Chinese gene editing scientist visit postponed

A visit by the Chinese scientist who said he created the world’s first gene-edited babies has been postponed.

Jiankui He was invited to give a talk by Dr Eben Kirksey, an Associate Professor at the School of Anthropology and Museum Ethnography, sometime in March. However, despite being reported on by the Times and the Guardian, the university has said they “understand that this has been postponed until further notice”. Dr He has tweeted that he “will not visit Oxford in March” as he feels he is not ready to talk about his experience. When the Oxford Student examined the university’s events database, it could find no evidence of this talk. 

Dr He was jailed for three years in 2019 for violating a Chinese government ban on carrying out experiments on human embryos. He was also fired from his post as associate professor at the Southern University of Science and Technology in Shenzhen, and the Chinese Academy of Science released a statement saying it was “firmly opposed” to gene editing on humans.

Dr He was attempting to give the human embryos protection against HIV. It was when he announced the birth of gene-edited twins, called Lula and Nana, in November 2018, that he was placed under police investigation by the Chinese government and faced backlash from the international science community.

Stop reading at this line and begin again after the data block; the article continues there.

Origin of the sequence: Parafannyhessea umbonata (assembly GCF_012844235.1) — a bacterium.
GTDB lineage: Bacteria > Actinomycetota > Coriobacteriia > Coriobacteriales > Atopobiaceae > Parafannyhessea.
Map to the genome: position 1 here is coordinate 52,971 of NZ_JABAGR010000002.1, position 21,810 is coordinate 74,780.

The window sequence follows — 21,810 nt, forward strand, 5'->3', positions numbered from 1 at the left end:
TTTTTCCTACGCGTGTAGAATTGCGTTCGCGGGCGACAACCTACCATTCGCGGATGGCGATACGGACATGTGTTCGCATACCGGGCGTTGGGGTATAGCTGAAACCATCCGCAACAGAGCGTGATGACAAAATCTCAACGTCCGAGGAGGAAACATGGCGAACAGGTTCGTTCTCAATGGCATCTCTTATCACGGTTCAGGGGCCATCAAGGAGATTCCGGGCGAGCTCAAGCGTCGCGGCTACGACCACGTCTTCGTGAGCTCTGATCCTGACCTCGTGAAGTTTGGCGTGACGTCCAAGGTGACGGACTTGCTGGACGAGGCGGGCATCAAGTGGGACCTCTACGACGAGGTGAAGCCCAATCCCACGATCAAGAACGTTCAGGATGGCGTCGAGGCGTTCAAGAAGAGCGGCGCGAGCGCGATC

Dr Kirksey has written a book about Dr He’s research, The Mutant Project, which provides an inside account of Dr He’s laboratory in China that created “the world’s first children whose genes were edited with CRISPR-Cas9.” CRISPR-Cas9 is a revolutionary technology that allows scientists to edit genome components by removing, adding, or modifying DNA sections. It is much more precise and effective than other methods of genome editing. CRISPR was used for the first time on humans in 2016 when genetically modified cells were injected into a patient at a hospital in China with aggressive lung cancer.

Dr He spoke at a bioethics event in Kent at the weekend, where he frustrated scientists by refusing to answer questions about his controversial experiment. Dr Kirksey said to the science journal Nature that, “a publicity stunt like today shows he doesn’t have much credibility at least in the eyes of his peers.”


Image description: He Jiankui

Image credit: By The He Lab, CC BY 3.0,